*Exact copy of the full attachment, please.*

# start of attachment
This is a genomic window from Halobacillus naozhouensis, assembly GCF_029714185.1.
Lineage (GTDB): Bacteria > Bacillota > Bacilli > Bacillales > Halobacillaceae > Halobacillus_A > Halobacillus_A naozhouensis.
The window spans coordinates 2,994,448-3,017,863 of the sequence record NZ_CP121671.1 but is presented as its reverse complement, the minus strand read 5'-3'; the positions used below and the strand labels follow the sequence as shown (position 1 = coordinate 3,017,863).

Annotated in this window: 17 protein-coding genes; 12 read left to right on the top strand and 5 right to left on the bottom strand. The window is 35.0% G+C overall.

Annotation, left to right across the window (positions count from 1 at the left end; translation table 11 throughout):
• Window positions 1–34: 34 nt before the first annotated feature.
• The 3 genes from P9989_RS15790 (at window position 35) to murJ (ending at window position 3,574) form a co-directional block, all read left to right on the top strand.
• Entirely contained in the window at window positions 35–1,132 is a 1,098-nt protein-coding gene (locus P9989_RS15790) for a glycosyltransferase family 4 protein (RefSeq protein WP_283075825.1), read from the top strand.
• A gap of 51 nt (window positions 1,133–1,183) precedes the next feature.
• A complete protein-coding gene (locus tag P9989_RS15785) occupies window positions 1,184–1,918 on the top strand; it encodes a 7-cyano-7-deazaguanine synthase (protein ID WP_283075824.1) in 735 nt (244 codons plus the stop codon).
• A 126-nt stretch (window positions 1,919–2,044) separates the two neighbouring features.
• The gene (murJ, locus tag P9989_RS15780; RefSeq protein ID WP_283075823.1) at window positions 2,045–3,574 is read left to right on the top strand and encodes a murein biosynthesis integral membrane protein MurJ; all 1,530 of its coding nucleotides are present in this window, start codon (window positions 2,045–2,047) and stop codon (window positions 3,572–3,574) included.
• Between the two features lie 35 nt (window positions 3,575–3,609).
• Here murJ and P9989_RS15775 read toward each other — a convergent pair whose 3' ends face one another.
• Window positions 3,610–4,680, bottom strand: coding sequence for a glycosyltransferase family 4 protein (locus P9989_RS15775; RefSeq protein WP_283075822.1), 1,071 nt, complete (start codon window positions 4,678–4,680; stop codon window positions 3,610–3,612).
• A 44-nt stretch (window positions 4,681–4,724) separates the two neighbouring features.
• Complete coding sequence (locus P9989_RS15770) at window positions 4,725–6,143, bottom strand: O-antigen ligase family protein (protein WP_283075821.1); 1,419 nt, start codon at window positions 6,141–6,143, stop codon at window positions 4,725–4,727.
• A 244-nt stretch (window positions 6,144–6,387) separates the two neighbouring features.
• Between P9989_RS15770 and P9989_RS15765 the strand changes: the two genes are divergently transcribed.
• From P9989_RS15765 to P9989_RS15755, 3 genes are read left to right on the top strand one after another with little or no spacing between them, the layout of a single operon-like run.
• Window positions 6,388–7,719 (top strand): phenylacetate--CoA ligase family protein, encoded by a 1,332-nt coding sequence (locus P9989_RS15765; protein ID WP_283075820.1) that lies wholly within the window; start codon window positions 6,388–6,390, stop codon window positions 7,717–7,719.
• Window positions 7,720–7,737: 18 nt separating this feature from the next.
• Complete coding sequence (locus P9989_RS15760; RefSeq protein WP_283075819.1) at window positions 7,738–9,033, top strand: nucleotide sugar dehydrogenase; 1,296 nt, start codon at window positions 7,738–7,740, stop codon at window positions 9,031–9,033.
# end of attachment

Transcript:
This is a genomic window from Halobacillus naozhouensis, assembly GCF_029714185.1.
Lineage (GTDB): Bacteria > Bacillota > Bacilli > Bacillales > Halobacillaceae > Halobacillus_A > Halobacillus_A naozhouensis.
The window spans coordinates 2,994,448-3,017,863 of the sequence record NZ_CP121671.1 but is presented as its reverse complement, the minus strand read 5'-3'; the positions used below and the strand labels follow the sequence as shown (position 1 = coordinate 3,017,863).

Annotated in this window: 17 protein-coding genes; 12 read left to right on the top strand and 5 right to left on the bottom strand. The window is 35.0% G+C overall.

Annotation, left to right across the window (positions count from 1 at the left end; translation table 11 throughout):
• Window positions 1–34: 34 nt before the first annotated feature.
• The 3 genes from P9989_RS15790 (at window position 35) to murJ (ending at window position 3,574) form a co-directional block, all read left to right on the top strand.
• Entirely contained in the window at window positions 35–1,132 is a 1,098-nt protein-coding gene (locus P9989_RS15790) for a glycosyltransferase family 4 protein (RefSeq protein WP_283075825.1), read from the top strand.
• A gap of 51 nt (window positions 1,133–1,183) precedes the next feature.
• A complete protein-coding gene (locus tag P9989_RS15785) occupies window positions 1,184–1,918 on the top strand; it encodes a 7-cyano-7-deazaguanine synthase (protein ID WP_283075824.1) in 735 nt (244 codons plus the stop codon).
• A 126-nt stretch (window positions 1,919–2,044) separates the two neighbouring features.
• The gene (murJ, locus tag P9989_RS15780; RefSeq protein ID WP_283075823.1) at window positions 2,045–3,574 is read left to right on the top strand and encodes a murein biosynthesis integral membrane protein MurJ; all 1,530 of its coding nucleotides are present in this window, start codon (window positions 2,045–2,047) and stop codon (window positions 3,572–3,574) included.
• Between the two features lie 35 nt (window positions 3,575–3,609).
• Here murJ and P9989_RS15775 read toward each other — a convergent pair whose 3' ends face one another.
• Window positions 3,610–4,680, bottom strand: coding sequence for a glycosyltransferase family 4 protein (locus P9989_RS15775; RefSeq protein WP_283075822.1), 1,071 nt, complete (start codon window positions 4,678–4,680; stop codon window positions 3,610–3,612).
• A 44-nt stretch (window positions 4,681–4,724) separates the two neighbouring features.
• Complete coding sequence (locus P9989_RS15770) at window positions 4,725–6,143, bottom strand: O-antigen ligase family protein (protein WP_283075821.1); 1,419 nt, start codon at window positions 6,141–6,143, stop codon at window positions 4,725–4,727.
• A 244-nt stretch (window positions 6,144–6,387) separates the two neighbouring features.
• Between P9989_RS15770 and P9989_RS15765 the strand changes: the two genes are divergently transcribed.
• From P9989_RS15765 to P9989_RS15755, 3 genes are read left to right on the top strand one after another with little or no spacing between them, the layout of a single operon-like run.
• Window positions 6,388–7,719 (top strand): phenylacetate--CoA ligase family protein, encoded by a 1,332-nt coding sequence (locus P9989_RS15765; protein ID WP_283075820.1) that lies wholly within the window; start codon window positions 6,388–6,390, stop codon window positions 7,717–7,719.
• Window positions 7,720–7,737: 18 nt separating this feature from the next.
• Complete coding sequence (locus P9989_RS15760; RefSeq protein WP_283075819.1) at window positions 7,738–9,033, top strand: nucleotide sugar dehydrogenase; 1,296 nt, start codon at window positions 7,738–7,740, stop codon at window positions 9,031–9,033.